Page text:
A sign in a Southern Shores yard.

The Town Planning Board will meet Monday at 5 p.m. to discuss new Town Code sign regulations, as proposed in Zoning Text Amendment (ZTA) 21-08, and potential requirements for produce stands in the commercial zoning district.

The meeting will be held in the Pitts Center. PLEASE NOTE: The starting time is one half-hour earlier than usual.

In addition to considering signs and produce stands, the Planning Board is expected to take up potential amendments to the Town Code chapter on solid waste, if time allows.

Board member Tony DiBernardo has previously spoken about his interest in improving the recycling system in Southern Shores so that the stream is less contaminated. Too often people, especially vacationers unfamiliar with town waste management, deposit trash and unrecyclable materials (i.e., contaminated materials, such as plastic bags) in recycling cans. 

The Town also has a problem with both trash and recycling receptacles being left in public rights-of-way or in roadways for an extended period after pickups have occurred, and with litter spilling out of cans before they have been emptied on pickup days.     

You may access the meeting agenda, as well as the text of the proposed ZTA and all other supporting materials here: Planning Board will meet on September 20, 2021 | Town of Southern Shores, NC (southernshores-nc.gov)

For the ZTA text, see: REVISED-ZTA-21-08-Signage.pdf (southernshores-nc.gov)

For the staff report on ZTA 21-08, see: https://www.southernshores-nc.gov/wp-content/uploads/2021/09/REVISED-PB-StaffReportZTA-21-08.pdf

ZTA 21-08 includes a rewrite of Town Code sec. 36-165 and consists, in significant part, of five new tables that specify requirements for:

Table A: Permanent signage in a residential district for nonresidential uses.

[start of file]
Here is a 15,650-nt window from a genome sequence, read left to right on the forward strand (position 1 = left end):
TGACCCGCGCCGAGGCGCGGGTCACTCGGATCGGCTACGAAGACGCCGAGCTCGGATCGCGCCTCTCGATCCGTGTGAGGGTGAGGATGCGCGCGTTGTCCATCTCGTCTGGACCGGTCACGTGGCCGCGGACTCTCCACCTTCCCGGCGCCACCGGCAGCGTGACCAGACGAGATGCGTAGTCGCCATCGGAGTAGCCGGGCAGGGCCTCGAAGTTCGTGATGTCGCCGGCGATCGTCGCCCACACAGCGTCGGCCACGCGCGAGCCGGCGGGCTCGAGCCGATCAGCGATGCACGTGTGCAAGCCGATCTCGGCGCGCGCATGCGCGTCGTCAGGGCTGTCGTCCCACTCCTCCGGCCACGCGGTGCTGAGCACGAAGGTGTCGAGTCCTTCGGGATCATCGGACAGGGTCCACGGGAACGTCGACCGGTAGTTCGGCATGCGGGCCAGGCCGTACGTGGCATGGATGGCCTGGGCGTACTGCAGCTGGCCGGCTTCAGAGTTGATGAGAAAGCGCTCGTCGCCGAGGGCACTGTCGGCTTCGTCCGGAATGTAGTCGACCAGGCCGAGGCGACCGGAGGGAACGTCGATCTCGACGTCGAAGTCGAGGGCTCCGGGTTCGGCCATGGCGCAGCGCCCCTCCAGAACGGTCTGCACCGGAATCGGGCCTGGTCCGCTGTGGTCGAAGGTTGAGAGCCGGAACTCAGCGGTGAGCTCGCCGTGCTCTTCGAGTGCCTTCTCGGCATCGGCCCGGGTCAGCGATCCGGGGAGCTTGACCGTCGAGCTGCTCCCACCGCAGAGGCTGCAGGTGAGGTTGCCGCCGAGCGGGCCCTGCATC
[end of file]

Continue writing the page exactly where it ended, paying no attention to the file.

Table B: Permanent signage in a residential district for residential uses.

Table C: Permanent signage in the commercial district.

Table D: Permanent signage in the government/institutional district.

Table E: Temporary signage.

The ordinance is being rewritten to ensure that all sign regulations are content-neutral and, thus, in conformance with the 2015 U.S. Supreme Court decision, Reed v. Gilbert, 576 U.S. 155.

Signs are a form of speech, and their content is protected by the First Amendment. When sign cases come before the Supreme Court, the issue is often whether a government regulation restricting their display infringes upon constitutionally protected political and ideological speech.

The Beacon supports “message” signs as a peaceful form of political protest and ideological expression and appreciates seeing such signs (such as the one above) in Southern Shores. Unfortunately, we will unable to cover Monday’s Planning Board meeting.

Speaking of political signs: Town Code sec. 36-165(7)(h) prohibits the display of any signs in public and private rights-of-way. If you would like to show your support for a Town Council candidate with a yard sign, please be sure to put it in your private yard and not in the public right of way, which can be hard to discern in some areas of town. (Some of the ROWs are very wide.)

Town staff members are actively removing all signs that are placed in the Town’s rights-of-way.

N.C. law permits the display of signs in the rights-of-way of state roads, such as N.C. Hwy. 12, subject to specific time restrictions. The owner(s) of the property that fronts on the right-of-way where a sign is erected must consent to its placement there.


Although I said earlier that I did not plan to report on my Town Council campaign in The Beacon, I am making an exception today to get the word out that I have canceled the candidate meet-and-greet that I had scheduled for Sunday, Sept. 19, from noon to 2 p.m., at 174 Ocean Blvd.

Changed family circumstances related to my mother’s health and well-being are compelling me, regretfully, to take this action.


Because I have been preoccupied with my family, I did not notice yesterday that the Dare County Dept. of Health and Human Services reported another COVID-19-related death on its COVID-19 dashboard.

Three Dare County residents have died as result of an infection with the SARS-CoV-2 virus in the past month, bringing the total number of fatalities locally to 18.

The DCDHHS provided no details about the deceased person. According to its dashboard today, 12 local residents are hospitalized with COVID-19.

I extend my deepest condolences to the family and friends of the person who died.

I wish everyone a safe and healthy weekend.

Ann G. Sjoerdsma, 9/17/21

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